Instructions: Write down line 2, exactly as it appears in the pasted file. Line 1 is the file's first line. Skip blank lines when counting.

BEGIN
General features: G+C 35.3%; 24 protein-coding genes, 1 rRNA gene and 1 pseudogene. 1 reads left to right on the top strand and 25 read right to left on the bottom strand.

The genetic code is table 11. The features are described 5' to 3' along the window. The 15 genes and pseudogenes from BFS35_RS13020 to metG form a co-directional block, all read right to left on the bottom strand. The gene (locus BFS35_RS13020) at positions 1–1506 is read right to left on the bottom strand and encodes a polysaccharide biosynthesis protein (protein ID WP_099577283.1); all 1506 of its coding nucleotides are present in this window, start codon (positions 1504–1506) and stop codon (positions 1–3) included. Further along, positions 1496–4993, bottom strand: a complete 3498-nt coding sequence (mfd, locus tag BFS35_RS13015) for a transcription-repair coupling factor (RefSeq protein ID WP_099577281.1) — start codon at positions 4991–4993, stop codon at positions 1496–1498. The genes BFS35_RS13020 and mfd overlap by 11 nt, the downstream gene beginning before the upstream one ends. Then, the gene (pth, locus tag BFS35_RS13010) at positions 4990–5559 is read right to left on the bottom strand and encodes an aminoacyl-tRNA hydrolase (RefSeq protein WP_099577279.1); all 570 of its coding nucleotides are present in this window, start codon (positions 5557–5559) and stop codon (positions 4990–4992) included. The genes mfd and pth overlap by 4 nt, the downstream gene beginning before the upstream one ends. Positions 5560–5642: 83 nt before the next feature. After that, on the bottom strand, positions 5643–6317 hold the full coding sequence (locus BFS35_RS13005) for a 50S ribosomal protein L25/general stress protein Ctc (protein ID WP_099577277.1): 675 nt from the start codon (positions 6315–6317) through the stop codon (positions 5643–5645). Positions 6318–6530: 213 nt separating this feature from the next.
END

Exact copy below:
The genetic code is table 11. The features are described 5' to 3' along the window. The 15 genes and pseudogenes from BFS35_RS13020 to metG form a co-directional block, all read right to left on the bottom strand. The gene (locus BFS35_RS13020) at positions 1–1506 is read right to left on the bottom strand and encodes a polysaccharide biosynthesis protein (protein ID WP_099577283.1); all 1506 of its coding nucleotides are present in this window, start codon (positions 1504–1506) and stop codon (positions 1–3) included. Further along, positions 1496–4993, bottom strand: a complete 3498-nt coding sequence (mfd, locus tag BFS35_RS13015) for a transcription-repair coupling factor (RefSeq protein ID WP_099577281.1) — start codon at positions 4991–4993, stop codon at positions 1496–1498. The genes BFS35_RS13020 and mfd overlap by 11 nt, the downstream gene beginning before the upstream one ends. Then, the gene (pth, locus tag BFS35_RS13010) at positions 4990–5559 is read right to left on the bottom strand and encodes an aminoacyl-tRNA hydrolase (RefSeq protein WP_099577279.1); all 570 of its coding nucleotides are present in this window, start codon (positions 5557–5559) and stop codon (positions 4990–4992) included. The genes mfd and pth overlap by 4 nt, the downstream gene beginning before the upstream one ends. Positions 5560–5642: 83 nt before the next feature. After that, on the bottom strand, positions 5643–6317 hold the full coding sequence (locus BFS35_RS13005) for a 50S ribosomal protein L25/general stress protein Ctc (protein ID WP_099577277.1): 675 nt from the start codon (positions 6315–6317) through the stop codon (positions 5643–5645). Positions 6318–6530: 213 nt separating this feature from the next.